It all started with the Hawaiian shirt (aka Aloha shirt).
In the 1960s the Hawaiian government made it official that Aloha shirts could be worn on Friday during summer months.
Wait, why only Fridays in the summer it’s warm all year around? – hence the start of what I refer to as the slippery slope dress code syndrome.
The next thing you know, companies in the mainland states adapted a more expansive version of the “Aloha Friday” concept, which led to what one could reasonably describe as a “casual dress catastrophe” in offices everywhere. No one really understood the rules of casual dress.
Then enter Levis into the equation. In the 1990s they published “A Guide to Casual Businesswear” and distributed it to 25,000 human resource managers to promote their Dockers brand. During this time even IBM got rid of its notorious blue suit, white button-down shirt uniform. Although Levis had their self-interest in mind, it did help bring clarity to what business casual should look like. On the flip side, this aided in making business casual dress mainstream; not just on Fridays but every day of the week.
Meanwhile Silicon Valley begins to explode with entrepreneurial techie guys who were starting companies in their basements and garages, dressed in t-shirts and Birkenstocks. If Mark Zuckerberg can wear a hoodie and sneakers to work, why can’t I? – slip, slip, slip!
Fast-forward to today’s modern day dress code policies, where interpretations and execution remain slippery. I can’t tell you how often someone in a leadership or human resources role at a company or organization taps me for advice on this topic and/or hires me to teach and show their employees what professional dress is and is not and how to dress for business casual, casual Friday’s and the like.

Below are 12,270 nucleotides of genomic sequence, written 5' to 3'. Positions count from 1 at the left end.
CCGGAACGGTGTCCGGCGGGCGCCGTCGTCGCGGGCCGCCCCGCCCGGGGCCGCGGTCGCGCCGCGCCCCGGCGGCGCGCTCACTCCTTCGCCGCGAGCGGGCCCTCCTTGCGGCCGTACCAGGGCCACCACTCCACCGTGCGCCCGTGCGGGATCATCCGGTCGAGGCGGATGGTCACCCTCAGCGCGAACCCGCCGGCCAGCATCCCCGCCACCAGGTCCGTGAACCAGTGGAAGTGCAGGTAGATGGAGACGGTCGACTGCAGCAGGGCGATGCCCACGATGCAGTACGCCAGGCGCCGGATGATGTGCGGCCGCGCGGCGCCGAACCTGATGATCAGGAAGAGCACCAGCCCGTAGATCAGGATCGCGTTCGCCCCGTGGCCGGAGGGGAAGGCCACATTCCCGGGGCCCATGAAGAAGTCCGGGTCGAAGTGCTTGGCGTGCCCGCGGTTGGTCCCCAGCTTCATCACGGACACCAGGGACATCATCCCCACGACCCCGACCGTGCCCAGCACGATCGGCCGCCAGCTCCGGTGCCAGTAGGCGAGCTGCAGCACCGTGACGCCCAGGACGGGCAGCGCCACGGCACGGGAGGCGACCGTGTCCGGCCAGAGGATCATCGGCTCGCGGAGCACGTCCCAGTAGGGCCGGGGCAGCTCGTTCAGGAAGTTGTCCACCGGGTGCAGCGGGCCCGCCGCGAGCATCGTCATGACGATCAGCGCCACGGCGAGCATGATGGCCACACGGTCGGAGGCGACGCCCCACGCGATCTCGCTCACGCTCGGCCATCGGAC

Just recently, I facilitated a training session titled, Navigating Appearance in the Workplace, for an intimate group of female leaders who play a key role within a top professional services firm. The company launched a new dress code policy, Dress for Your Day, about eight months ago.
In theory, it is a very smart move in terms of being a more appealing place to work as a way to stand out from its competitors, especially when recruiting millennials. During a portion of the daylong session, we had a very thoughtful and strategic dialogue around the pros and cons of their dress code policy, with detailed discussion surrounding the desired message and image they want and need to convey in their industry. There is definitely a question around whether the language in the policy is resulting in the overall desired outcome. I’ve asked them to keep me posted on how it works out over time.
An attorney shared a similar situation at her law firm. The firm leadership decided to give attorneys at the firm discretion on what they wear to work based on their day; very much like the scenario I just described. Some of the partners are now questioning the way attorneys dress in the office. Apparently some are dressing “too” casual. When they have a day in court dressing is a no-brainer, but when it comes to figuring out how to dress less formal there is an ongoing issue.
Dress code policies are even evolving in politics. Paul Ryan, Speaker of the House of Representatives announced just a couple of weeks ago that women could wear sleeveless dresses and tops in the House chamber. This came after complaints of female reporters being kicked out of the Speaker’s lobby because of dress code violation.
According to Ryan, “Decorum is important, especially for this institution, and a dress code in the chamber and the lobby makes sense,” the Speaker added. “We also don’t need to bar otherwise accepted contemporary business attire, so look for a change on that soon” (source: the hill.com). As I often assert to participants in my training/workshop sessions, it is important that employees, members and affiliates of a company, organization or institution represent that entity’s brand and identity in the right way – and, how one dresses is a big part of the equation.
The photo below (source:cnbc.com) was taken by women on capital hill to underscore their “right to bare arms;” pun intended.